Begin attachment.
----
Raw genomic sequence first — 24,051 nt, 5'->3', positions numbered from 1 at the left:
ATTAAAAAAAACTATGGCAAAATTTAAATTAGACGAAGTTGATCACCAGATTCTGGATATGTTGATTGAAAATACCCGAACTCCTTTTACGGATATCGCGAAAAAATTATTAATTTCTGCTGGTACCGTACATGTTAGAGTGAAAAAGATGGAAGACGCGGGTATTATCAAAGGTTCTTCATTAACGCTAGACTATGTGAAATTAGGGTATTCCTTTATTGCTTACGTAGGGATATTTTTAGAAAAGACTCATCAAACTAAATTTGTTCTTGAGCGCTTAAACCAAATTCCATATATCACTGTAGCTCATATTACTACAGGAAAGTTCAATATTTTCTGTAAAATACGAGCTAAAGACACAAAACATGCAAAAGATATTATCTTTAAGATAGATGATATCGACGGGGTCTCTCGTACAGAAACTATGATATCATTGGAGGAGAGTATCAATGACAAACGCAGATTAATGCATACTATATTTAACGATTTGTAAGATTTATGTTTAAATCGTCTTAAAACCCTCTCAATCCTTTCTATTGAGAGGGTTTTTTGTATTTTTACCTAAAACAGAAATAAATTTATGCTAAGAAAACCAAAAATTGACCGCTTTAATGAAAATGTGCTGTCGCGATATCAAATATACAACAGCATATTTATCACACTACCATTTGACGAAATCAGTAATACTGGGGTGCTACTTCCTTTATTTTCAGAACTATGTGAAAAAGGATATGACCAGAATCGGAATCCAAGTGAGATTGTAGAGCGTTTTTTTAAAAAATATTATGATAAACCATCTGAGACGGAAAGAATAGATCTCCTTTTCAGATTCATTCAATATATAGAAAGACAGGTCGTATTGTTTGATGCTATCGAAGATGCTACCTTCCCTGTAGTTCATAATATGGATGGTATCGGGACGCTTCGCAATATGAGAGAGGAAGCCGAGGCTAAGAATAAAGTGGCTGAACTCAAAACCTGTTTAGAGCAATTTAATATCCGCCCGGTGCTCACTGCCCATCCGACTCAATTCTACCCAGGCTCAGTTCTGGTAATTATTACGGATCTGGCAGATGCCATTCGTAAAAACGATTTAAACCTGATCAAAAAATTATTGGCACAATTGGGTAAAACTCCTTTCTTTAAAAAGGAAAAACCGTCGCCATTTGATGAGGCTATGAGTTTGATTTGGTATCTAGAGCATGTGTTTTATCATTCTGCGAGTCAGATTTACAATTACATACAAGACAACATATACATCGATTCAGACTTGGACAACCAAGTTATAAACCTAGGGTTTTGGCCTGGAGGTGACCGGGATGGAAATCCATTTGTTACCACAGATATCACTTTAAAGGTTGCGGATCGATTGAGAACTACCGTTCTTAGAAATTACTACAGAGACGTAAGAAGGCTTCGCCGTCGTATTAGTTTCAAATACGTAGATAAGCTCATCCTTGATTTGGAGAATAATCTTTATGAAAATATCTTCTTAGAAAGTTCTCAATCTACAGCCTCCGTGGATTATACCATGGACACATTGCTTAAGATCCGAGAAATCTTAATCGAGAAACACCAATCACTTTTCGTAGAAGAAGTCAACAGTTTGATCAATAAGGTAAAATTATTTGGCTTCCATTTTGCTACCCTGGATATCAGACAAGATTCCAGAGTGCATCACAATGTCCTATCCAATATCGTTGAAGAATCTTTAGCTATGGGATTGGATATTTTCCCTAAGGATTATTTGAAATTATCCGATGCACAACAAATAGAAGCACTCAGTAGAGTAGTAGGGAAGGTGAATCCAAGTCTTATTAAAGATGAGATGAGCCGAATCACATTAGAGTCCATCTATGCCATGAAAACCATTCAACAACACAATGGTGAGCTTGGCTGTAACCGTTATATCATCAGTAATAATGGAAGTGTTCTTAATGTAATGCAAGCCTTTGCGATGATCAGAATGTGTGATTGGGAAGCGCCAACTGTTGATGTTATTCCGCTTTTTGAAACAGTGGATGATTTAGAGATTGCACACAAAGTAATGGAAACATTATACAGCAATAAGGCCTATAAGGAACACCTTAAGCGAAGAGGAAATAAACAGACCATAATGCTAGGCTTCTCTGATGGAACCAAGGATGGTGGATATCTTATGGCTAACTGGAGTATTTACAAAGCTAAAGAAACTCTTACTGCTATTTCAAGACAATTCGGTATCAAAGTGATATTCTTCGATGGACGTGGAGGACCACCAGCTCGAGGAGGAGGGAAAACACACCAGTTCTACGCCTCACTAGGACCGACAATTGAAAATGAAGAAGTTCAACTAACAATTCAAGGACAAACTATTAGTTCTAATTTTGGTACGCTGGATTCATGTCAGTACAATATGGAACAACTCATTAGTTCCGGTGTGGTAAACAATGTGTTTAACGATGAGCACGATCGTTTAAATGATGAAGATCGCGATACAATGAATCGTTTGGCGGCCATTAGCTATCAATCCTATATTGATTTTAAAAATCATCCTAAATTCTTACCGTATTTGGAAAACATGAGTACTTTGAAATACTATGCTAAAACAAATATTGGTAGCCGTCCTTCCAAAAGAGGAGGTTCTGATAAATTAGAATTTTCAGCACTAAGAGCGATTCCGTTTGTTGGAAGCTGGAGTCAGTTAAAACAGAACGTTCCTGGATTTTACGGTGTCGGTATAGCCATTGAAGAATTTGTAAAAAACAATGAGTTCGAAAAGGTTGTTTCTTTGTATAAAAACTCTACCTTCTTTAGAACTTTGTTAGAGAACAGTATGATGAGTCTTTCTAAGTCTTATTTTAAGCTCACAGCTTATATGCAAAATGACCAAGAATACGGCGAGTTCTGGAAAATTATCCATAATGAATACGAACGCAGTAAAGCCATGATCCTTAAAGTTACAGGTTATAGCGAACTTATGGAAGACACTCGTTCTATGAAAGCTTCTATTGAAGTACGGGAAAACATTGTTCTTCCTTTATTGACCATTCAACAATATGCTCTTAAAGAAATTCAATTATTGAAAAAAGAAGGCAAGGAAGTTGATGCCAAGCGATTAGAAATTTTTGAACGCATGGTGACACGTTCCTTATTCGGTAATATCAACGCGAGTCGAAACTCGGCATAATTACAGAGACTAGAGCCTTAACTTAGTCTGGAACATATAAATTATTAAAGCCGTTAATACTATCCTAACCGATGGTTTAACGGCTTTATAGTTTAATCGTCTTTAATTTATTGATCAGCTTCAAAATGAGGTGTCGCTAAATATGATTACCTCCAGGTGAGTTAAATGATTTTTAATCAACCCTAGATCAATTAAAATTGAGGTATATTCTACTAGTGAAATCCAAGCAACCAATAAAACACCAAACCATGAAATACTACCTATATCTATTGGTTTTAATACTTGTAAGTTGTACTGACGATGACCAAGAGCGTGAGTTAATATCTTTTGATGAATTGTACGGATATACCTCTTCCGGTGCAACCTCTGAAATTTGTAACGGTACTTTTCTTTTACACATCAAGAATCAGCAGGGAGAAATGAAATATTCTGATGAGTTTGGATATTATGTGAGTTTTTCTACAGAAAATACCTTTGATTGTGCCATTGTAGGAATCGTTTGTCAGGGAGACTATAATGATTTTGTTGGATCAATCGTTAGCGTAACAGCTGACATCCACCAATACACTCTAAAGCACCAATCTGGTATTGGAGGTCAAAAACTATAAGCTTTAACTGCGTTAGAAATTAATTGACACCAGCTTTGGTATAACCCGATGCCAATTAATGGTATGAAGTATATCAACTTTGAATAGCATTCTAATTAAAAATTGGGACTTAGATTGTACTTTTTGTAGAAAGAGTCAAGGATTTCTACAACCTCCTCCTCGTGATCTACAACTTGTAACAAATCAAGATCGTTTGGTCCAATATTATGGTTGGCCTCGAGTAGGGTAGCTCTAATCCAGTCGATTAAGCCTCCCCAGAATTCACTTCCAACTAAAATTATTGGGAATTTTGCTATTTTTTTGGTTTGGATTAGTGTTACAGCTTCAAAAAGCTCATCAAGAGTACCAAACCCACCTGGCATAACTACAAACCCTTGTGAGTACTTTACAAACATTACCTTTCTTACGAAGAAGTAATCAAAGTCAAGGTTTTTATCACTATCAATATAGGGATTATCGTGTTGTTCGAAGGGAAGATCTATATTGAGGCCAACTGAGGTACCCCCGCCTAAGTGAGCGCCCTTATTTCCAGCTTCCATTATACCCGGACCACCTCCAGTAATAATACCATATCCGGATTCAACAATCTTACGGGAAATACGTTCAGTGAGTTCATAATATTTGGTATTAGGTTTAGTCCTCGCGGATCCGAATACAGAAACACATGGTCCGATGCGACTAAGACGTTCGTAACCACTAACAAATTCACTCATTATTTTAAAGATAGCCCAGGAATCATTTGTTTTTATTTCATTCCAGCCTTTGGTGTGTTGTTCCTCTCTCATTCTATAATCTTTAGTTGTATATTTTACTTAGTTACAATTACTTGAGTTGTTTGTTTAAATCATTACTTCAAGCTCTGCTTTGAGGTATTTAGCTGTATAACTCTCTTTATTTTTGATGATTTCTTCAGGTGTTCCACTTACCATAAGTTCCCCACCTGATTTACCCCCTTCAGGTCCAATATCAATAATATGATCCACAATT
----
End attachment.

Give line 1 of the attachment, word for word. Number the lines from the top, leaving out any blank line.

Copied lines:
Raw genomic sequence first — 24,051 nt, 5'->3', positions numbered from 1 at the left: